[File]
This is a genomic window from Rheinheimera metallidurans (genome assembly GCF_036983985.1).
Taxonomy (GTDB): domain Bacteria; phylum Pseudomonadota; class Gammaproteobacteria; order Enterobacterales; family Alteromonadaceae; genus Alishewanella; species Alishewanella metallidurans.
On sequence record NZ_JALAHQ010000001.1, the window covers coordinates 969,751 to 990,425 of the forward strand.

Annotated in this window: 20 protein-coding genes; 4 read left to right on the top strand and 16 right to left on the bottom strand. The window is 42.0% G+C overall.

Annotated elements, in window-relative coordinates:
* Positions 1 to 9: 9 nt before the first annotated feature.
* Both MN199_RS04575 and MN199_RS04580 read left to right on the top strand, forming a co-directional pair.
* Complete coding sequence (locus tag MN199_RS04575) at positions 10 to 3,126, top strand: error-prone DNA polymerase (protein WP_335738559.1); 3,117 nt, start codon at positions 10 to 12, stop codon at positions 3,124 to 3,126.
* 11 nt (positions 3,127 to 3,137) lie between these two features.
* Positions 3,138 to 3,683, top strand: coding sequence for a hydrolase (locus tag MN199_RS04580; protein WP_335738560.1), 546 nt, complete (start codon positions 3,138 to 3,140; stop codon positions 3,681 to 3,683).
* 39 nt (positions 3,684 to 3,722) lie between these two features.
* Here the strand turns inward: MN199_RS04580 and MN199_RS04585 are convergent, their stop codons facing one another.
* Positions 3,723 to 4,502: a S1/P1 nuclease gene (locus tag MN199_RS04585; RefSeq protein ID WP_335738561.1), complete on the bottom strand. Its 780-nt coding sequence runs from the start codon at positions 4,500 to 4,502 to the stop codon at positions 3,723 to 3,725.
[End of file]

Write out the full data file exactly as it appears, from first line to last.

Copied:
This is a genomic window from Rheinheimera metallidurans (genome assembly GCF_036983985.1).
Taxonomy (GTDB): domain Bacteria; phylum Pseudomonadota; class Gammaproteobacteria; order Enterobacterales; family Alteromonadaceae; genus Alishewanella; species Alishewanella metallidurans.
On sequence record NZ_JALAHQ010000001.1, the window covers coordinates 969,751 to 990,425 of the forward strand.

Annotated in this window: 20 protein-coding genes; 4 read left to right on the top strand and 16 right to left on the bottom strand. The window is 42.0% G+C overall.

Annotated elements, in window-relative coordinates:
* Positions 1 to 9: 9 nt before the first annotated feature.
* Both MN199_RS04575 and MN199_RS04580 read left to right on the top strand, forming a co-directional pair.
* Complete coding sequence (locus tag MN199_RS04575) at positions 10 to 3,126, top strand: error-prone DNA polymerase (protein WP_335738559.1); 3,117 nt, start codon at positions 10 to 12, stop codon at positions 3,124 to 3,126.
* 11 nt (positions 3,127 to 3,137) lie between these two features.
* Positions 3,138 to 3,683, top strand: coding sequence for a hydrolase (locus tag MN199_RS04580; protein WP_335738560.1), 546 nt, complete (start codon positions 3,138 to 3,140; stop codon positions 3,681 to 3,683).
* 39 nt (positions 3,684 to 3,722) lie between these two features.
* Here the strand turns inward: MN199_RS04580 and MN199_RS04585 are convergent, their stop codons facing one another.
* Positions 3,723 to 4,502: a S1/P1 nuclease gene (locus tag MN199_RS04585; RefSeq protein ID WP_335738561.1), complete on the bottom strand. Its 780-nt coding sequence runs from the start codon at positions 4,500 to 4,502 to the stop codon at positions 3,723 to 3,725.